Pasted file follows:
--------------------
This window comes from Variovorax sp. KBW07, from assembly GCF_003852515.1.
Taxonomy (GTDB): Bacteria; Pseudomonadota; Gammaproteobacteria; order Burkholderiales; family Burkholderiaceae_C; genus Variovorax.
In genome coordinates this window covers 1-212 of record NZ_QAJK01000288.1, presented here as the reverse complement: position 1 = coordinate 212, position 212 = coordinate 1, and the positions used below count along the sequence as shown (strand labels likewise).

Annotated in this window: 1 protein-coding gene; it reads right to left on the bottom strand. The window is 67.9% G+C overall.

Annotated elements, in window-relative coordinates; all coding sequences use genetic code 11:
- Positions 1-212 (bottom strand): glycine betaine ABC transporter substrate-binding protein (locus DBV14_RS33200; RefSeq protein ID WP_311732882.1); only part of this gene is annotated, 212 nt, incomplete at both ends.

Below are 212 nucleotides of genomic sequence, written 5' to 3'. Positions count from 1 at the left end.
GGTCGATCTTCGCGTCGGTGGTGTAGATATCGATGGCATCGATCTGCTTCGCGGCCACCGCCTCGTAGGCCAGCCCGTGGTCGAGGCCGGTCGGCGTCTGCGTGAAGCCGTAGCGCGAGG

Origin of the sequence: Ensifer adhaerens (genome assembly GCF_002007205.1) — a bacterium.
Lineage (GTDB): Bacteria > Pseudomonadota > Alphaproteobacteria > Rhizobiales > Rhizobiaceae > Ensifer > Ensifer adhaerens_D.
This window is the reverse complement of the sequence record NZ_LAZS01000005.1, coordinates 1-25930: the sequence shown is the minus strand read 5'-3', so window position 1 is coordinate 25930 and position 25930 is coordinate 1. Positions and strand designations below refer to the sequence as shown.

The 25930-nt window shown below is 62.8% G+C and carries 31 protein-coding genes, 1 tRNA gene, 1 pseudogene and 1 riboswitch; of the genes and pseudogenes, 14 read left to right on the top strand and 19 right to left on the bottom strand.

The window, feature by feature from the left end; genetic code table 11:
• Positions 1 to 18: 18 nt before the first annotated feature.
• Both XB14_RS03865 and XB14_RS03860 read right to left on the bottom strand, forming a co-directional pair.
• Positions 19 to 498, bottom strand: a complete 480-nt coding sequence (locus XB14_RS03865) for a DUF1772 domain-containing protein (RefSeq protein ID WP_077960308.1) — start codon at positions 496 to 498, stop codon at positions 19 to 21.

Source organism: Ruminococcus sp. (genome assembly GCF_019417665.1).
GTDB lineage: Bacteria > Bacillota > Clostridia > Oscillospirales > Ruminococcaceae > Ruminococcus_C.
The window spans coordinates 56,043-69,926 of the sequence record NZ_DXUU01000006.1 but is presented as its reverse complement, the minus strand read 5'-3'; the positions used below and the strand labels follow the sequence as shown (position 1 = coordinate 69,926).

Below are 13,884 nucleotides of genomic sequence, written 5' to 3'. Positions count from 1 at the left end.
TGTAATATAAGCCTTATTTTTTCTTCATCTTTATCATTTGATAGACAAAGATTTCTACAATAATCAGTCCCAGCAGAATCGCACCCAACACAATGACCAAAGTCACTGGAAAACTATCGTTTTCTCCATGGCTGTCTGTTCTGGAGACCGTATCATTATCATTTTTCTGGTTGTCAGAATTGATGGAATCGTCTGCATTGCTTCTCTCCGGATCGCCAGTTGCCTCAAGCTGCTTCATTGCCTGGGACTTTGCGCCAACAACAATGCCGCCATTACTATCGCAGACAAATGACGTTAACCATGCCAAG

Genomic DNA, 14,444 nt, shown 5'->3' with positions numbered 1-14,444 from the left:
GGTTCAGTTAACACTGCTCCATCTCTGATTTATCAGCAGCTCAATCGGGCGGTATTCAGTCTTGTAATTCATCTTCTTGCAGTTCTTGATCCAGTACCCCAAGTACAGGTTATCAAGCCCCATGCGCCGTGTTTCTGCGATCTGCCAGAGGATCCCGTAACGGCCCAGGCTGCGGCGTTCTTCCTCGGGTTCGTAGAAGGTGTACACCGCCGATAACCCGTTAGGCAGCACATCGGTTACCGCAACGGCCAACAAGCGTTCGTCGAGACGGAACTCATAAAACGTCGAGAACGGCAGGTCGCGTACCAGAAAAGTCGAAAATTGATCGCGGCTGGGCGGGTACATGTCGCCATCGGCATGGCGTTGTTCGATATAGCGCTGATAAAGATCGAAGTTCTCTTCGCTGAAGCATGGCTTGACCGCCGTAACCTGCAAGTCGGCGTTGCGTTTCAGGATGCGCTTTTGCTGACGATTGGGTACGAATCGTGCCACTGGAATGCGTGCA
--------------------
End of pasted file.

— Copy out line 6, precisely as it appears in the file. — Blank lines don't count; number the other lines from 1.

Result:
- Positions 1-212 (bottom strand): glycine betaine ABC transporter substrate-binding protein (locus DBV14_RS33200; RefSeq protein ID WP_311732882.1); only part of this gene is annotated, 212 nt, incomplete at both ends.